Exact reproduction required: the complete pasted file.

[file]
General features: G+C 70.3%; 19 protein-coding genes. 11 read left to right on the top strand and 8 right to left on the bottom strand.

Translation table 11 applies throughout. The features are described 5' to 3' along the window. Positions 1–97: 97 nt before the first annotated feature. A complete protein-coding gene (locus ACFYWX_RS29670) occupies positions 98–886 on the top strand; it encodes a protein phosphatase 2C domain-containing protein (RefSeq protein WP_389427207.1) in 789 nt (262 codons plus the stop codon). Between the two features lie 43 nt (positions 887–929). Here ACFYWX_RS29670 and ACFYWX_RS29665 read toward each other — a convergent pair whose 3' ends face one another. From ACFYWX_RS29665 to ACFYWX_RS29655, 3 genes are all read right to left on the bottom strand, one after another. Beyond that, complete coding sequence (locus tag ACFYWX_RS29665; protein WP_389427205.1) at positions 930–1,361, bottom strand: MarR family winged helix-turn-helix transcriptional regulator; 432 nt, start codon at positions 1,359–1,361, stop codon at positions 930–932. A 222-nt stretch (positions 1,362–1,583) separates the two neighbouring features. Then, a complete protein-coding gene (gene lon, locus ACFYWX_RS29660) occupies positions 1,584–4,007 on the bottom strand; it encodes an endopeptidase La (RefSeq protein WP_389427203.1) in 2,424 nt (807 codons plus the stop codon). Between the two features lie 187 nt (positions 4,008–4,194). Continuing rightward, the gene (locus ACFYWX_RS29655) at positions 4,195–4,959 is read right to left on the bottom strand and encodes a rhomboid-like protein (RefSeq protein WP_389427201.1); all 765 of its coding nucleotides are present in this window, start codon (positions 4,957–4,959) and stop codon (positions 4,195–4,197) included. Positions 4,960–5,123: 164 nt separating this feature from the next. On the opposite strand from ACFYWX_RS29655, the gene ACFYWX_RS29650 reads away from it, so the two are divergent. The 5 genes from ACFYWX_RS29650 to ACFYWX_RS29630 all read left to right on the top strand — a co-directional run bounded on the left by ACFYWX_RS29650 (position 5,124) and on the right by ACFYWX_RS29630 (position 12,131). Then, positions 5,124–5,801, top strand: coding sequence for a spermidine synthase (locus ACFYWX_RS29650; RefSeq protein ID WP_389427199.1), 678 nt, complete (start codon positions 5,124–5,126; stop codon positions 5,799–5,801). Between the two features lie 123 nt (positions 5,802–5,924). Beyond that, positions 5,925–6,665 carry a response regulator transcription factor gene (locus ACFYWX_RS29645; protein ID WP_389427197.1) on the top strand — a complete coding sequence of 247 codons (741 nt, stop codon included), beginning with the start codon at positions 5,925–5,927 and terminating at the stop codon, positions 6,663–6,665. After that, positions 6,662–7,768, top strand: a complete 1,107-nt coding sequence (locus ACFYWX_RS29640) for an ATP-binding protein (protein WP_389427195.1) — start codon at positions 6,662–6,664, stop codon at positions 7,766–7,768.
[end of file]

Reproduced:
General features: G+C 70.3%; 19 protein-coding genes. 11 read left to right on the top strand and 8 right to left on the bottom strand.

Translation table 11 applies throughout. The features are described 5' to 3' along the window. Positions 1–97: 97 nt before the first annotated feature. A complete protein-coding gene (locus ACFYWX_RS29670) occupies positions 98–886 on the top strand; it encodes a protein phosphatase 2C domain-containing protein (RefSeq protein WP_389427207.1) in 789 nt (262 codons plus the stop codon). Between the two features lie 43 nt (positions 887–929). Here ACFYWX_RS29670 and ACFYWX_RS29665 read toward each other — a convergent pair whose 3' ends face one another. From ACFYWX_RS29665 to ACFYWX_RS29655, 3 genes are all read right to left on the bottom strand, one after another. Beyond that, complete coding sequence (locus tag ACFYWX_RS29665; protein WP_389427205.1) at positions 930–1,361, bottom strand: MarR family winged helix-turn-helix transcriptional regulator; 432 nt, start codon at positions 1,359–1,361, stop codon at positions 930–932. A 222-nt stretch (positions 1,362–1,583) separates the two neighbouring features. Then, a complete protein-coding gene (gene lon, locus ACFYWX_RS29660) occupies positions 1,584–4,007 on the bottom strand; it encodes an endopeptidase La (RefSeq protein WP_389427203.1) in 2,424 nt (807 codons plus the stop codon). Between the two features lie 187 nt (positions 4,008–4,194). Continuing rightward, the gene (locus ACFYWX_RS29655) at positions 4,195–4,959 is read right to left on the bottom strand and encodes a rhomboid-like protein (RefSeq protein WP_389427201.1); all 765 of its coding nucleotides are present in this window, start codon (positions 4,957–4,959) and stop codon (positions 4,195–4,197) included. Positions 4,960–5,123: 164 nt separating this feature from the next. On the opposite strand from ACFYWX_RS29655, the gene ACFYWX_RS29650 reads away from it, so the two are divergent. The 5 genes from ACFYWX_RS29650 to ACFYWX_RS29630 all read left to right on the top strand — a co-directional run bounded on the left by ACFYWX_RS29650 (position 5,124) and on the right by ACFYWX_RS29630 (position 12,131). Then, positions 5,124–5,801, top strand: coding sequence for a spermidine synthase (locus ACFYWX_RS29650; RefSeq protein ID WP_389427199.1), 678 nt, complete (start codon positions 5,124–5,126; stop codon positions 5,799–5,801). Between the two features lie 123 nt (positions 5,802–5,924). Beyond that, positions 5,925–6,665 carry a response regulator transcription factor gene (locus ACFYWX_RS29645; protein ID WP_389427197.1) on the top strand — a complete coding sequence of 247 codons (741 nt, stop codon included), beginning with the start codon at positions 5,925–5,927 and terminating at the stop codon, positions 6,663–6,665. After that, positions 6,662–7,768, top strand: a complete 1,107-nt coding sequence (locus ACFYWX_RS29640) for an ATP-binding protein (protein WP_389427195.1) — start codon at positions 6,662–6,664, stop codon at positions 7,766–7,768.